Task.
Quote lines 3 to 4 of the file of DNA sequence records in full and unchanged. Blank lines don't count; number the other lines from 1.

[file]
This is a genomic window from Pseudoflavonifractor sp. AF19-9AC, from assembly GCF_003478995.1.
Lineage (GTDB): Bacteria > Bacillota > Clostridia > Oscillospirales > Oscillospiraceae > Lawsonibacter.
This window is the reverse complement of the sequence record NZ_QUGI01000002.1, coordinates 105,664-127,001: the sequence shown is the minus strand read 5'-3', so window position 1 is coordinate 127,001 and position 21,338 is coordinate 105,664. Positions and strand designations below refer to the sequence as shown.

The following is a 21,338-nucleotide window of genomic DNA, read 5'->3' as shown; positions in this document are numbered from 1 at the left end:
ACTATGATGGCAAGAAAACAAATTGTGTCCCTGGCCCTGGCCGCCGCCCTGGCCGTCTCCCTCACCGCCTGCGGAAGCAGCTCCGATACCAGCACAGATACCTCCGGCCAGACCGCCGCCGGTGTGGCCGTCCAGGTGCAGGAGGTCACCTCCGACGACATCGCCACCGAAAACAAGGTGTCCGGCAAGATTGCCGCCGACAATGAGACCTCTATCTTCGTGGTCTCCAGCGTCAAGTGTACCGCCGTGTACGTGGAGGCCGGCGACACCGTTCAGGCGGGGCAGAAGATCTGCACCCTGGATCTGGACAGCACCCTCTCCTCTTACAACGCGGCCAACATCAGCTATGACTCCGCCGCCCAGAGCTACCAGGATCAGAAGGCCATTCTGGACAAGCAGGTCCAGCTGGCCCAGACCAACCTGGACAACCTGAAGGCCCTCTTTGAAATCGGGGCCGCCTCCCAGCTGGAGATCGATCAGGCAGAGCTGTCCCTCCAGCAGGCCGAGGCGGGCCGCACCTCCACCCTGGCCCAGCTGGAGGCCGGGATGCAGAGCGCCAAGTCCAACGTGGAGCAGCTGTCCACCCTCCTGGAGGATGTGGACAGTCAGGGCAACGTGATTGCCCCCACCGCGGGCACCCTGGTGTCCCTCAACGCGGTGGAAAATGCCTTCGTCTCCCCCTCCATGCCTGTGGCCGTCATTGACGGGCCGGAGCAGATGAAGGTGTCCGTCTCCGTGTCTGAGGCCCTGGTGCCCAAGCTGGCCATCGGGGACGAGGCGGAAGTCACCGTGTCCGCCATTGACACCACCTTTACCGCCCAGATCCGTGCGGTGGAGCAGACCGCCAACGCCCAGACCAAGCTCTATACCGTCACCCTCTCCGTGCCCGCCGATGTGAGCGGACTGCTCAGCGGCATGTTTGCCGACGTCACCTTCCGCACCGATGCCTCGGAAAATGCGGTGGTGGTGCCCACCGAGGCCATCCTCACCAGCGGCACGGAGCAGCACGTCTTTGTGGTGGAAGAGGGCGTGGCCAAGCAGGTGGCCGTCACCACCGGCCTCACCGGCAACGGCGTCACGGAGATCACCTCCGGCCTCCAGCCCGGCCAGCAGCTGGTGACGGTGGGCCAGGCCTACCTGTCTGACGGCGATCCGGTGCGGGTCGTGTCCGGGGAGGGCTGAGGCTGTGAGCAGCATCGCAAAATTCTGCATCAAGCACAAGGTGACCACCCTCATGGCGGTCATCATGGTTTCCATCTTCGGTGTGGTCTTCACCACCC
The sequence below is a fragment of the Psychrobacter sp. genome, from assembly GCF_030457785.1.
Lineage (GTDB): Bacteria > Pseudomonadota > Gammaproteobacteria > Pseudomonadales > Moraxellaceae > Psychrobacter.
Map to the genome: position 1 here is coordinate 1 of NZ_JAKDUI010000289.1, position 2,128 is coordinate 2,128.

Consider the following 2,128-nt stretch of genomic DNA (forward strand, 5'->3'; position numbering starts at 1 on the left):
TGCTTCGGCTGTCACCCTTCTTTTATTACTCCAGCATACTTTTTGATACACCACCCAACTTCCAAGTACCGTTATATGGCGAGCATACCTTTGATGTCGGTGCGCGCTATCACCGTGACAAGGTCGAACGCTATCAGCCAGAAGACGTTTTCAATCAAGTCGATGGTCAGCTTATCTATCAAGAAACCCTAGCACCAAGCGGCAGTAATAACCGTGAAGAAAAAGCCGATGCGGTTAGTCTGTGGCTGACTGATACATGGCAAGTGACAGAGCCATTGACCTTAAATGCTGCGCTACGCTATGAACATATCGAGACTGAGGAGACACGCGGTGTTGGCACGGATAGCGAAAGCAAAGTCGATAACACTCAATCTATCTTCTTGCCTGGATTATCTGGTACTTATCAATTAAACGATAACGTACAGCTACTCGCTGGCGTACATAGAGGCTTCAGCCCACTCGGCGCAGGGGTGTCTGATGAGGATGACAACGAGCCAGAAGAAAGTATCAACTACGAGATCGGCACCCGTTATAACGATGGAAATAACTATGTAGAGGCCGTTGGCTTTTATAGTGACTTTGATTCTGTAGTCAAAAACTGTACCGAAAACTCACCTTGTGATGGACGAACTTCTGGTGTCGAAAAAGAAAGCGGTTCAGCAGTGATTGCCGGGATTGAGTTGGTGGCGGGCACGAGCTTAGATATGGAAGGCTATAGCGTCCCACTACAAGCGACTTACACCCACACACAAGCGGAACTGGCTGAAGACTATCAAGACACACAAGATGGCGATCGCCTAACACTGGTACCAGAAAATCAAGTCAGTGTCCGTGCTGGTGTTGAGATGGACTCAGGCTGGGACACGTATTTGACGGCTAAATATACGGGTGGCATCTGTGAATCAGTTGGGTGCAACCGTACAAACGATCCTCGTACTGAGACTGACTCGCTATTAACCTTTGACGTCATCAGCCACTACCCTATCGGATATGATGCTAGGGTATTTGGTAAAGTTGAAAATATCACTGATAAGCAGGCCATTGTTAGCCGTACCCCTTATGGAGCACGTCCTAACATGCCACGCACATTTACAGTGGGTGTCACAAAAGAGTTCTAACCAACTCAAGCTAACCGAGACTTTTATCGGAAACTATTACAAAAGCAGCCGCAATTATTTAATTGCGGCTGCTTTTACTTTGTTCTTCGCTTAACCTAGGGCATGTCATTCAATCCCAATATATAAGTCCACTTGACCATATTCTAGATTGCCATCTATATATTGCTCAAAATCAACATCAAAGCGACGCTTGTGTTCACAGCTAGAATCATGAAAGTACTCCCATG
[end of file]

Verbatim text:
This window is the reverse complement of the sequence record NZ_QUGI01000002.1, coordinates 105,664-127,001: the sequence shown is the minus strand read 5'-3', so window position 1 is coordinate 127,001 and position 21,338 is coordinate 105,664. Positions and strand designations below refer to the sequence as shown.

The following is a 21,338-nucleotide window of genomic DNA, read 5'->3' as shown; positions in this document are numbered from 1 at the left end: